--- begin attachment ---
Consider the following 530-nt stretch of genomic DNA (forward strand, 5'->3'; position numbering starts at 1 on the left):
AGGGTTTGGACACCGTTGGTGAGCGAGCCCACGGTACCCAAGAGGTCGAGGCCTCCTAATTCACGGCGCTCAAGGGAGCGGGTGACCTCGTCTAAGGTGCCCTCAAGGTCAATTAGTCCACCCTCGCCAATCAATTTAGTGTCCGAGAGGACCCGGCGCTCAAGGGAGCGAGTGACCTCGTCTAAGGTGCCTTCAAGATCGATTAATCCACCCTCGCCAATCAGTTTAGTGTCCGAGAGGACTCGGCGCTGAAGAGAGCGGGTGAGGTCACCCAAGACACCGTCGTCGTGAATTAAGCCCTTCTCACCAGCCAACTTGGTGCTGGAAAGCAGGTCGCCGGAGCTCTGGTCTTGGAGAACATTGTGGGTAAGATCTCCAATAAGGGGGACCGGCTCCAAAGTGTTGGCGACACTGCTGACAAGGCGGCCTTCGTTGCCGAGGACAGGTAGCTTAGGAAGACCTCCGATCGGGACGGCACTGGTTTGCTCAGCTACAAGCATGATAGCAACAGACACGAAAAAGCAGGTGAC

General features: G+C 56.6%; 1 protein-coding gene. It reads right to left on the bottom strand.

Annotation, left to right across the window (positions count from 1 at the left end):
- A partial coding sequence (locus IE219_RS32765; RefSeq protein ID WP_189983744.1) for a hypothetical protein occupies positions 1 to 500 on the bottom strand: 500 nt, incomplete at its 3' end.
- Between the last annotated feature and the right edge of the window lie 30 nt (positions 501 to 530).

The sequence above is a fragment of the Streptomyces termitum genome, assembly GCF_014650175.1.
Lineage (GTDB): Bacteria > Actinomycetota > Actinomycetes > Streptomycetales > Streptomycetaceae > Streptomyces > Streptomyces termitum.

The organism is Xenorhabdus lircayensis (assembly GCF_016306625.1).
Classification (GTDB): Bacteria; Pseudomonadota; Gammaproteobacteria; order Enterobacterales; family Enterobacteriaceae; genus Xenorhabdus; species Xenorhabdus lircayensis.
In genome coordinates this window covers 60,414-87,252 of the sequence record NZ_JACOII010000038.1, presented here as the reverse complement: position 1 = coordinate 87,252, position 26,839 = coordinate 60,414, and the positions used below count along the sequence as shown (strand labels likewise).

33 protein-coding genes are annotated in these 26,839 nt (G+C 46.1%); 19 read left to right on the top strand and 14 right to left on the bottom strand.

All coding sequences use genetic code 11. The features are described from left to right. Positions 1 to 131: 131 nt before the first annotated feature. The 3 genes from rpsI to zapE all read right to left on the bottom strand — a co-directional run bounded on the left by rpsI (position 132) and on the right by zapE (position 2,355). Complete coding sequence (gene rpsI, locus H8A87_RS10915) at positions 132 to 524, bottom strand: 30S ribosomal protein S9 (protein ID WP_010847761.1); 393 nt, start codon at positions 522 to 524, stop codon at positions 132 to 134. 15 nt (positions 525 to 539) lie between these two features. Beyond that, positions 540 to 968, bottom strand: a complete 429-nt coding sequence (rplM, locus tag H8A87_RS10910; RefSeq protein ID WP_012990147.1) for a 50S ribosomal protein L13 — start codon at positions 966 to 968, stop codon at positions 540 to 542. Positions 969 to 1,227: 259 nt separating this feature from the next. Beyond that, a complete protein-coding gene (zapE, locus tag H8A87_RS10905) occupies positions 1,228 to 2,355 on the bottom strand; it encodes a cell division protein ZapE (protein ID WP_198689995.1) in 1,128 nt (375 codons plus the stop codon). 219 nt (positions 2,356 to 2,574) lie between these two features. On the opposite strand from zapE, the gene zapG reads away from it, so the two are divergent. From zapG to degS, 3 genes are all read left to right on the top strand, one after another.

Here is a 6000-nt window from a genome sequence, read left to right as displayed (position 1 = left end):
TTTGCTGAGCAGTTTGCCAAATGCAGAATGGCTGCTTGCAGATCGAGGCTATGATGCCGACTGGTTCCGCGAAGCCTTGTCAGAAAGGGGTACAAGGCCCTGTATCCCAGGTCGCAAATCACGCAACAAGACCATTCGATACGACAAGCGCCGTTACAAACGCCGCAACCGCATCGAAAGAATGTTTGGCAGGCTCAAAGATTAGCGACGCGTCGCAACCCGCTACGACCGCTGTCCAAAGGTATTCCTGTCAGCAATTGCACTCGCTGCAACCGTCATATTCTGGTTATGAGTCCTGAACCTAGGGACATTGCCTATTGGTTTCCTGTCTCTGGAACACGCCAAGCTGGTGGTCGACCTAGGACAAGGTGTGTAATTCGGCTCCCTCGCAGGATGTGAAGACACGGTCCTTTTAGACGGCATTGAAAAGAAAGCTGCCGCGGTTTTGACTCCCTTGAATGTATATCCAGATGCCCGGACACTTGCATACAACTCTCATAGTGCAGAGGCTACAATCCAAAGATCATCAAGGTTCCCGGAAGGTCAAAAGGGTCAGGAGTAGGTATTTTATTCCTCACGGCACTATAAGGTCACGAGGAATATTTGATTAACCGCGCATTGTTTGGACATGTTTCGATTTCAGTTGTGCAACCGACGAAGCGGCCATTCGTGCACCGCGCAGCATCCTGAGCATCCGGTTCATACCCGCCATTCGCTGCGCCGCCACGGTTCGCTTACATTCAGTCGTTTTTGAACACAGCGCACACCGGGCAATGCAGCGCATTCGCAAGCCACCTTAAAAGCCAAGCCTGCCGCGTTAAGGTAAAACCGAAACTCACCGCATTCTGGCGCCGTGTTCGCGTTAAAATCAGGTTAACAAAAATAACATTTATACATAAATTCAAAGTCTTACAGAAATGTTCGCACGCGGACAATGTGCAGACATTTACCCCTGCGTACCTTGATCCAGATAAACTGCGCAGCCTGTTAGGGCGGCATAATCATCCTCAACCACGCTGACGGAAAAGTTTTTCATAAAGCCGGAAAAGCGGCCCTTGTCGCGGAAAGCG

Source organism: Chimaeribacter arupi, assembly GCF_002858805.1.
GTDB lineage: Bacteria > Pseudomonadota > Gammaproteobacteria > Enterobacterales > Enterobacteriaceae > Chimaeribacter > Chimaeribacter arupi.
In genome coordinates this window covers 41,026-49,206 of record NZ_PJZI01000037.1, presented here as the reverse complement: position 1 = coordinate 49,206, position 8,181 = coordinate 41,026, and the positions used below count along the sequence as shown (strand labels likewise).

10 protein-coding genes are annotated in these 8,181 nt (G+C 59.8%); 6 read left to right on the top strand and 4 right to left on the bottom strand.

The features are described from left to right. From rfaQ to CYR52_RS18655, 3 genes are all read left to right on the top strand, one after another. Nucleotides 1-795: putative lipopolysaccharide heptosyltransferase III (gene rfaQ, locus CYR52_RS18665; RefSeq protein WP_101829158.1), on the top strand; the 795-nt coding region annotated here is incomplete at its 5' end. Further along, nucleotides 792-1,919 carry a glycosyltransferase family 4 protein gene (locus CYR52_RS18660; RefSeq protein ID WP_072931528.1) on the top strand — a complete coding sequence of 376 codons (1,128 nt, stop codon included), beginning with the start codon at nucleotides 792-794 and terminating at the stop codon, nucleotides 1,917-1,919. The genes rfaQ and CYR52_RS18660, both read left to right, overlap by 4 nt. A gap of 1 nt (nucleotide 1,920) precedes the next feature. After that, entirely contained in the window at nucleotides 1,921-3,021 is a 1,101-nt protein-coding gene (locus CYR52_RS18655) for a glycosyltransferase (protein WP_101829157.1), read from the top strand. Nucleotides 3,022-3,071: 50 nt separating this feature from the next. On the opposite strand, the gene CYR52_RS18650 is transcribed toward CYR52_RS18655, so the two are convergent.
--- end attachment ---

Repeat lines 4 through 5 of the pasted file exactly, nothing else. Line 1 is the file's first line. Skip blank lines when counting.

Annotation, left to right across the window (positions count from 1 at the left end):
- A partial coding sequence (locus IE219_RS32765; RefSeq protein ID WP_189983744.1) for a hypothetical protein occupies positions 1 to 500 on the bottom strand: 500 nt, incomplete at its 3' end.